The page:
Cumberland St. to receive new trees and shrubs

Marilyn Whitaker

On Cumberland Street, the Combined Sewage Storage Tunnel (CSST) project is nearing completion. In the block between Stewart Street on the north and Wilbrod Street / Séraphin-Marion Private to the south, a number of changes are planned for this spring, including wider sidewalks, accessibility features, new cycle tracks, and narrowed roadway. These changes are welcome, especially as this area has a lot of pedestrian traffic, including many students going to and from the University of Ottawa.

This part of Cumberland is a fairly exposed area with a university parking lot to the west and little tree cover. After bricks and asphalt were laid around two trees on the east side in 2015, people noticed these trees seemed to be losing leaves and dying. Nearby, a huge tree was removed as a result of an ice storm two winters ago.

In June 2019, a discussion of greening opportunities was held at an on-site walk-about involving staff from Councillor Mathieu Fleury’s office, City of Ottawa Forestry, CSST project staff and consultants, and Action Sandy Hill representatives. The space required for the new sidewalk and cycle track meant that the two dying trees will be removed. Following some exchanges, two beds of shrubs and ornamental grasses will be put in front of 495 and 497 Cumberland and six trees will be planted—near, but not on Cumberland.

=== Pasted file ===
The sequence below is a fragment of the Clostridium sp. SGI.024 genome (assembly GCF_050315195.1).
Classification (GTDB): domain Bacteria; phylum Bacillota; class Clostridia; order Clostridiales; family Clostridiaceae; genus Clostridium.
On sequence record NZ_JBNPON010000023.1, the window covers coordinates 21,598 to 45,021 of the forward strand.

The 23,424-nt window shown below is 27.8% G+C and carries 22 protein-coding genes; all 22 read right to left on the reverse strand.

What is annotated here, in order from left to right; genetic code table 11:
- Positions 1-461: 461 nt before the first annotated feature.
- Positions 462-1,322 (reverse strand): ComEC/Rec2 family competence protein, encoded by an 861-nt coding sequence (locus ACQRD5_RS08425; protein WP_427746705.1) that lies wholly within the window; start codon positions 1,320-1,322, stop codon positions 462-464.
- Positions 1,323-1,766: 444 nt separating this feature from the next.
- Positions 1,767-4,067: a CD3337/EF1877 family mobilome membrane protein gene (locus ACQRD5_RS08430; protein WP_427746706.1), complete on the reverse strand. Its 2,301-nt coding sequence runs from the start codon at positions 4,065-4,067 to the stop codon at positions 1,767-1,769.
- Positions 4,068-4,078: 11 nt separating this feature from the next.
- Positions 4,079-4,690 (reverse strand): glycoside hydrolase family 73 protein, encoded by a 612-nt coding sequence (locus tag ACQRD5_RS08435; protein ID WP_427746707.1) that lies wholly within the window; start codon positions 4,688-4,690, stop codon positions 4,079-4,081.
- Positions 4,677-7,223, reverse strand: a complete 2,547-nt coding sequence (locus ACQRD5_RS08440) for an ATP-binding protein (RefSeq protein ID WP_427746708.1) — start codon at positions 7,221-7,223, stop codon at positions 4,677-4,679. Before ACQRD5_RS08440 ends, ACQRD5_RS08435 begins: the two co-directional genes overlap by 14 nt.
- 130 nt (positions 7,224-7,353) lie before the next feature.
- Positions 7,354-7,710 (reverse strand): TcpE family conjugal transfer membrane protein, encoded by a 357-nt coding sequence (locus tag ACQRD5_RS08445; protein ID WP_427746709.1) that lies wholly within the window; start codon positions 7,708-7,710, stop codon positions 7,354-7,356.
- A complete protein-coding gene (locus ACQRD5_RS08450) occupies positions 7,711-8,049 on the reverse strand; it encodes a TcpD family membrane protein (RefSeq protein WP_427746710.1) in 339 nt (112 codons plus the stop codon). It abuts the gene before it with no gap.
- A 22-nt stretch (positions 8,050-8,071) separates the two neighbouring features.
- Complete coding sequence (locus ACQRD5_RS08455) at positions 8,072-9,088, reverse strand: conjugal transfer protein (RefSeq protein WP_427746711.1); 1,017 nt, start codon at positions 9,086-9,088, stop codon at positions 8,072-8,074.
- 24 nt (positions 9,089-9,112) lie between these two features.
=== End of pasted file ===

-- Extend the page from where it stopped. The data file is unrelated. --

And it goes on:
The new trees will be two varieties of maples plus elm hybrids with excellent resistance to Dutch elm disease and elm leaf beetle. With time and care, most could become good canopy trees.

Illustration CSST

On the west side of Cumberland, there was some thought that some asphalt on the municipal right-of-way between the sidewalk and university parking spaces could be removed to allow some plantings. This would be like the de-paving along Somerset East which the City, the Sandy Hill Tree Group and other volunteers initiated in 2016. Due to concerns about overhead wires, underground services and uncertainty about university plans for development in the area, de-paving there is unlikely to proceed when other changes for sidewalks and cycling take place this spring. De-paving will occur when two parking spaces beside Stewart are replaced with a bed for two elms. Further west along Stewart, some more de-paving will take place with the planting of three maples beside the sidewalk.

Those interested in activities to green Sandy Hill can take part in the Sandy Hill Tree Group ( and help care for the new trees and plants around Cumberland and Stewart.